In our previous post, we concluded that the first 3-km layer was transparent only between 8 μm and 13 μm. By transparent we mean that less than 63% of radiation is absorbed. We settled upon this definition of transparent in Upper Gas. Our definition is an approximation, and is to some extent arbitrary. We could have chosen 10% absorption or 30% absorption. But 63% absorption is what occurs after one absorption length in a medium, so it is a convenient value. Given our definition of transparent, we will say the layer is opaque, whenever it is not transparent. So our definition of transparent, which we will use later in a computer program that models the absorption and radiation of the layers, will be binary, and therefore simple to implement, without any significant loss in accuracy.

With our simple, binary, definition of transparent, we see that the second 3-km layer is transparent from 7.6 to 13.4 μm and for a small range from 17.7 to 18.8 μm. The emerging transparency around 18 μm is due to the drop in water vapor concentration and pressure that occurs as we ascend through the atmosphere. For wavelengths around 18 μm, absorption by water vapor is dominated by absorption in water dimers. As we saw in earlier, absorption by dimers is proportional to the square of the water vapor pressure, and drops rapidly with altitude.

The first 3-km layer is opaque to wavelengths 7.6 to 8.0 μm, 13.0 to 13.4 μm, and 17.7 to 18.8 μm, but the second and higher layers are transparent to these wavelengths. By the principle of radiative symmetry, the first 3-km layer will radiate in the ranges for which it is opaque. Wavelengths in these three ranges will be radiated by the first 3-km layer and pass out through the upper layers and into space.

Saturday, July 17, 2010

The Surface Layer

The following graph shows the absorption of long-wave radiation by the first three kilometers of the Earth's atmosphere. The graph is typical of a clear day in April, at latitude 30° North. Water vapor content is 10,000 ppm (that's 1%), CO2 is 330 ppm, air pressure is 1000 mbar, and air temperature is 280 K (that's 7°C). This line is the same as the 0-km line from our Earth's Atmosphere post.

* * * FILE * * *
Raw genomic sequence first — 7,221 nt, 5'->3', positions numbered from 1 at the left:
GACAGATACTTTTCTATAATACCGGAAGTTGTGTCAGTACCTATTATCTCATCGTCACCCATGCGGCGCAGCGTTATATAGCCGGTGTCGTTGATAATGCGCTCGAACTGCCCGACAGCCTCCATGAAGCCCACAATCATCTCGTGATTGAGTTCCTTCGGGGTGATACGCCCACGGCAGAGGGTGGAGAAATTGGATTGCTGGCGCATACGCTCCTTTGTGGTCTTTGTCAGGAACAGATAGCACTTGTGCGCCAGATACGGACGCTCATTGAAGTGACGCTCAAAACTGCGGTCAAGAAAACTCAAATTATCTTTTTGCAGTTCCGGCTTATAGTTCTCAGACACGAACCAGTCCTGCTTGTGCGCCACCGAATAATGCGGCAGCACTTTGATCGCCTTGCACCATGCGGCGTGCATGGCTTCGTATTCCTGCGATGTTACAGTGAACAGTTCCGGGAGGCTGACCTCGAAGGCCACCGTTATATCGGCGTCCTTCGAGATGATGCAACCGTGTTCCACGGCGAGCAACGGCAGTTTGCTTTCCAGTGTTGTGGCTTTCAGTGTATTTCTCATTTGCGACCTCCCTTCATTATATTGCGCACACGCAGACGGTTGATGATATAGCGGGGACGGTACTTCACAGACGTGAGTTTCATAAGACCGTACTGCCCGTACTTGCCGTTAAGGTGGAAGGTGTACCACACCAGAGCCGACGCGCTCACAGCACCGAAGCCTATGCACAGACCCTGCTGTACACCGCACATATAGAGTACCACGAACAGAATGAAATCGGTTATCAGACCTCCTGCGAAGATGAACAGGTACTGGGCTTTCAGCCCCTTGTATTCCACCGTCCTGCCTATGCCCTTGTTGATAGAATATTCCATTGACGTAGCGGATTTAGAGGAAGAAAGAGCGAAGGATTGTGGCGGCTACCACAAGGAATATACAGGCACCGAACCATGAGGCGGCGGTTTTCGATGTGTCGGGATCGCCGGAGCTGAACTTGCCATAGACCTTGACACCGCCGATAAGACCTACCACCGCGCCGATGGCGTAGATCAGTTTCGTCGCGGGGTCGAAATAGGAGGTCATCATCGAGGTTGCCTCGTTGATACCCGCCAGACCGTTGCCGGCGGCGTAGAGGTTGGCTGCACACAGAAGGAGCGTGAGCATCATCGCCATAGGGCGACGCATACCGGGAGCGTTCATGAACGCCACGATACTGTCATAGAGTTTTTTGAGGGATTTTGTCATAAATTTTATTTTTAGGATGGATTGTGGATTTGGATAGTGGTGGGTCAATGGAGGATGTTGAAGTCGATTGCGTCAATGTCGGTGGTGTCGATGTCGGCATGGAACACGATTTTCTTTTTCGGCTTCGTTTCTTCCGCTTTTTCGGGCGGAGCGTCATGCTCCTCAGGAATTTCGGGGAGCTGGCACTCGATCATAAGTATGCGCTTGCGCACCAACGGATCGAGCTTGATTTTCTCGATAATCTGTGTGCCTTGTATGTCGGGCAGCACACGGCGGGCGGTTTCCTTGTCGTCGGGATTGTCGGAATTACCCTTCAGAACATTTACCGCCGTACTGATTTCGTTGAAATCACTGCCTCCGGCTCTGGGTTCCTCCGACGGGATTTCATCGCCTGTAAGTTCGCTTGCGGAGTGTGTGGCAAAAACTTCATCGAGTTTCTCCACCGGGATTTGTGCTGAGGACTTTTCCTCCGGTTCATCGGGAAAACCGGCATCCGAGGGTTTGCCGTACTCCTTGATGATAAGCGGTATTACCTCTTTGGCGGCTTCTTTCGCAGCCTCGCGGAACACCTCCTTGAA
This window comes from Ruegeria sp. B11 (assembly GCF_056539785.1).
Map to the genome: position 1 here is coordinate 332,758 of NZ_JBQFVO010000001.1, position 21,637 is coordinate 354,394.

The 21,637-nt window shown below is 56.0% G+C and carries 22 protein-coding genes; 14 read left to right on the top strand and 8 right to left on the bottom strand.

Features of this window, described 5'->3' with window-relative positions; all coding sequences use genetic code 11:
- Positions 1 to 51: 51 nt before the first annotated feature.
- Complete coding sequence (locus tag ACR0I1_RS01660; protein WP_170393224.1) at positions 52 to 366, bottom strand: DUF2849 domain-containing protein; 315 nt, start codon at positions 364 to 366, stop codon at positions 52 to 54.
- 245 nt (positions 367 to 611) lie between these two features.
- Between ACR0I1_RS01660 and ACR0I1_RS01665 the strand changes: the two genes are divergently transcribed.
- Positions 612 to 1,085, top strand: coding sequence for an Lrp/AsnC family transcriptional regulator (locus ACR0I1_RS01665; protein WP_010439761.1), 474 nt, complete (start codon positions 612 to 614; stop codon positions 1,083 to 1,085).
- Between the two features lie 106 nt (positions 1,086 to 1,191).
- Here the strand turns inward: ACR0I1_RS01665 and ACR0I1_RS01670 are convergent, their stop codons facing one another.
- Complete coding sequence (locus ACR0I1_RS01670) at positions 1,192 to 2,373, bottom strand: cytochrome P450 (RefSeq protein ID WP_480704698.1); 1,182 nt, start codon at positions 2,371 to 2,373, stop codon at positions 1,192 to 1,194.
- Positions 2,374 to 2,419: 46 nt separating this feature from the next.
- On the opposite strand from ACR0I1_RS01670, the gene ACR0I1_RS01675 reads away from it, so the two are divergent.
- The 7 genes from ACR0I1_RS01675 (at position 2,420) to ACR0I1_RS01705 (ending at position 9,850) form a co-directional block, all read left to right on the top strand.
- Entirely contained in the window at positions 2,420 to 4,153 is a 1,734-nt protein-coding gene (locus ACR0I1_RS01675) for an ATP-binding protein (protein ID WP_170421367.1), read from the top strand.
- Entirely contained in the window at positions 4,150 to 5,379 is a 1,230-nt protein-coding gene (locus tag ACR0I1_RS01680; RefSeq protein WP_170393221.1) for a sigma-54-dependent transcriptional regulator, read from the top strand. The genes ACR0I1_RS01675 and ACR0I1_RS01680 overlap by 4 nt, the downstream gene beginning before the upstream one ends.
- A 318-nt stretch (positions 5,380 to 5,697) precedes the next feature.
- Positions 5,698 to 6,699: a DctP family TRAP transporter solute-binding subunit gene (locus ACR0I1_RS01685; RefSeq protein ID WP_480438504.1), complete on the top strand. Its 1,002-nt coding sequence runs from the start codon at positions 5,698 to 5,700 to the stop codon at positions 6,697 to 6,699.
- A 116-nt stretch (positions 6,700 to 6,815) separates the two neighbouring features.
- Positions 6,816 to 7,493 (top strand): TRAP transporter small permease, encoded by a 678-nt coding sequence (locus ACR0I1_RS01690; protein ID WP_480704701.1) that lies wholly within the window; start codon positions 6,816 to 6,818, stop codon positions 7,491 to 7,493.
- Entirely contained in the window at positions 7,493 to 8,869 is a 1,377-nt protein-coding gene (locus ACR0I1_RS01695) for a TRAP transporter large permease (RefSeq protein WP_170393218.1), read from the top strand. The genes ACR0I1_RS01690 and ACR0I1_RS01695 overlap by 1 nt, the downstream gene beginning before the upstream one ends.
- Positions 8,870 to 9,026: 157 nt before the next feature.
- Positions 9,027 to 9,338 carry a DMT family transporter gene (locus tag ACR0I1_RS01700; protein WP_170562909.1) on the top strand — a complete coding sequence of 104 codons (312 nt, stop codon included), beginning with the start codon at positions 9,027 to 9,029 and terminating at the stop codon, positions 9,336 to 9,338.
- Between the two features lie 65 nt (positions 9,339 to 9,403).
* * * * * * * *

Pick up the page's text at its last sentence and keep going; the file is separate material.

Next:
The 5 μm to 30 μm range includes over 95% of the heat radiated by the Earth's surface (look at the brown power density line in this graph). We see that the first 3 km of the atmosphere absorbs almost all radiation from 13 μm to 30 μm, and from 5 μm to 8 μm. According to the Spectral Calculator, the absorption between 5 μm and 8 μm is due to water vapor, between 13 μm and 17 μm is due to CO2, and above 17 μm is due to the water vapor again.

Most radiation between 8 μm and 13 μm passes through the first 3 km of the atmosphere. The higher layers, being thinner and more sparsely supplied with water vapor, absorb even less of this radiation, as you can see in our compound graph. To the first approximation, the first 3 km layer of the atmosphere is transparent from 8 to 13 μm and opaque to other long-wave radiation. The 8 to 13 μm radiation emitted by the Earth's surface will pass right through the atmosphere and into space, provided there are no clouds. As we declared in our recent review, we are ignoring clouds for the time being.